Edgefest brings divine sense to Appleton

Paul Karner

This past Saturday, in a hollowed out corner of the Valley Fair Mall, Edgefest rocked a crowd of nearly 200 hundred Appleton Hardcore fans. Known for the evening as “Matt’s House Concert Hall,” the corner was equipped with duel stages and a mountain of man-eating speakers.
The annual hardcore festival brought an onslaught of 14 rage-ensued rock bands. The concert lasted 10 hours. Bands donning names like “In the Face of War,” “Fallen Sparrows,” and “Deep Enough to Die” took the stage. One by one, the bands bombarded the crowd of local scenesters with thundering double-kicks, defiling guitars, and gut-wrenching screams. There was even an hour during middle of the show where fans could take a break from moshing to play a friendly game of paintball, courtesy of Matt’s House Indoor Adventures. The tragically desolate mall came to life for a full day, with some of the grittiest and noisiest rock Appleton has ever seen.
Though most of the time the lyrics were subservient to the chaotic sounds coming from the stage, there is one unsuspected commonality that connected all of the bands performing. They were all Christians. Now, to say that these bands were growling and shredding in Jesus’ name would be to jump to conclusions. There wasn’t any overt preaching, bible thumping, or prayer circle to be seen during the show. Cross necklaces or WWJD bracelets seemed as out of style as a sweater from J. Crew would have been. In fact, to the unsuspecting onlooker, there were hardly any clues that this show was different from the belligerent hardcore shows that dominate the scene. The only possible hints were the curious lack of curse words and “F*** Bush” t-shirts.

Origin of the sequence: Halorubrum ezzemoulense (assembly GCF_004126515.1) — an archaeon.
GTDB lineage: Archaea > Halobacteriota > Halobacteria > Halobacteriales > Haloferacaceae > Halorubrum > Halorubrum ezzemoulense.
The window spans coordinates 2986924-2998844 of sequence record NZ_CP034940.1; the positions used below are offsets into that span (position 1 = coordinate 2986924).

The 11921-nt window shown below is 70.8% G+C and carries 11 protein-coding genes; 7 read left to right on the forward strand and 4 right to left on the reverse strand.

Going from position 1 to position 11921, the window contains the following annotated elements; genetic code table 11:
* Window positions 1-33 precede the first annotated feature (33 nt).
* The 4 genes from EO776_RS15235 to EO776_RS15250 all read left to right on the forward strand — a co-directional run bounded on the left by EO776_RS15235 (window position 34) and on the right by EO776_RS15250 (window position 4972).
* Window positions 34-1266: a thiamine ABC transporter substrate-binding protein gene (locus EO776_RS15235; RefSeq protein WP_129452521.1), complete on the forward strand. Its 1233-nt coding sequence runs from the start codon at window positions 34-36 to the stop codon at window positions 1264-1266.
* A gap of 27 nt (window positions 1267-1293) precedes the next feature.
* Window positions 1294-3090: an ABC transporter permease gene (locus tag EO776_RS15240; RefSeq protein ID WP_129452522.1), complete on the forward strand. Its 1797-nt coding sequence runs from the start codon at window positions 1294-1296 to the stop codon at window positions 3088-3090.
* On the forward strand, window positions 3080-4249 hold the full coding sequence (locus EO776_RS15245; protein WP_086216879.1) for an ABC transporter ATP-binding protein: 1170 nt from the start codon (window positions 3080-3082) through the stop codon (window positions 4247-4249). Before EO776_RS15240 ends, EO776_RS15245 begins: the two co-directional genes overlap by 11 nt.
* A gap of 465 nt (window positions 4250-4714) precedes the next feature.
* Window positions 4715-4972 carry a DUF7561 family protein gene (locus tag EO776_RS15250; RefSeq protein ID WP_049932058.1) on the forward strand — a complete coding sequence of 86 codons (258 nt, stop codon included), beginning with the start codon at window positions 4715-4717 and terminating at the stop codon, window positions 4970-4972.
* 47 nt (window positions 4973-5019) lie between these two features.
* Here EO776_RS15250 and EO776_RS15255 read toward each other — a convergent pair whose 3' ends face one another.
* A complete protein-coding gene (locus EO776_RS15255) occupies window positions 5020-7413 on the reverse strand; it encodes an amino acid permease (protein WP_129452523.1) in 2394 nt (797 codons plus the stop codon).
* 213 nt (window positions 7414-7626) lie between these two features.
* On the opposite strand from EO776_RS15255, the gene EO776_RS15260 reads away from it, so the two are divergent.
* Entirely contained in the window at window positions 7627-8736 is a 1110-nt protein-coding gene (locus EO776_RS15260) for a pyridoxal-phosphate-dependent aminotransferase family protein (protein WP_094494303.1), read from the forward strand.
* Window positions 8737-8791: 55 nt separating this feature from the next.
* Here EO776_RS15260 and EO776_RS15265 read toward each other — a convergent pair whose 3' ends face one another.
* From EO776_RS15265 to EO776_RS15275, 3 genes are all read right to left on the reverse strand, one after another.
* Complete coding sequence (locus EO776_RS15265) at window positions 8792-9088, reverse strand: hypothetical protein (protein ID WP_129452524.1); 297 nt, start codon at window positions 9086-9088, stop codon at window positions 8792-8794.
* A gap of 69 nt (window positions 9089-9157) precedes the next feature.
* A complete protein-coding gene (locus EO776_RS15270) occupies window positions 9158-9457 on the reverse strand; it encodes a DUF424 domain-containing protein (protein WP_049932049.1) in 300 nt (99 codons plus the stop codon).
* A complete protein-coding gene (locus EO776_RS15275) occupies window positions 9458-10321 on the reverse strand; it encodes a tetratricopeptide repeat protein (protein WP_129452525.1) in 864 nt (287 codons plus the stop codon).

Though there were some groups that appeared to enjoy the spotlight a bit more than others, the unabashed sentimentality in the music seemed to hold personal weight with these bands. Subject matter was most often associated with bleak philosophizing by an overly emotional male about his problems with girls and/or home life.
Unbeknownst to the typical music fan, Christian bands have managed to find legitimate success on the underground scene, and even in the mainstream. Perhaps aware of the stigma that a Christian a label would inevitably carry, bands like Haste the Day and Nodes of Ranvier have allowed their music to speak for itself. In so doing, they have landed major label record deals, national tours, and broad fan bases. Their listeners are free to rock out without fear of social taboos.
It is interesting that many Lawrentians, in all of their open-mindedness, will often turn and run at the sight of the big C-word. But perhaps it’s not as big of a deal as some of us might think. The rock scene at Edgefest definitely isn’t suffering because of any heavenly impedance.

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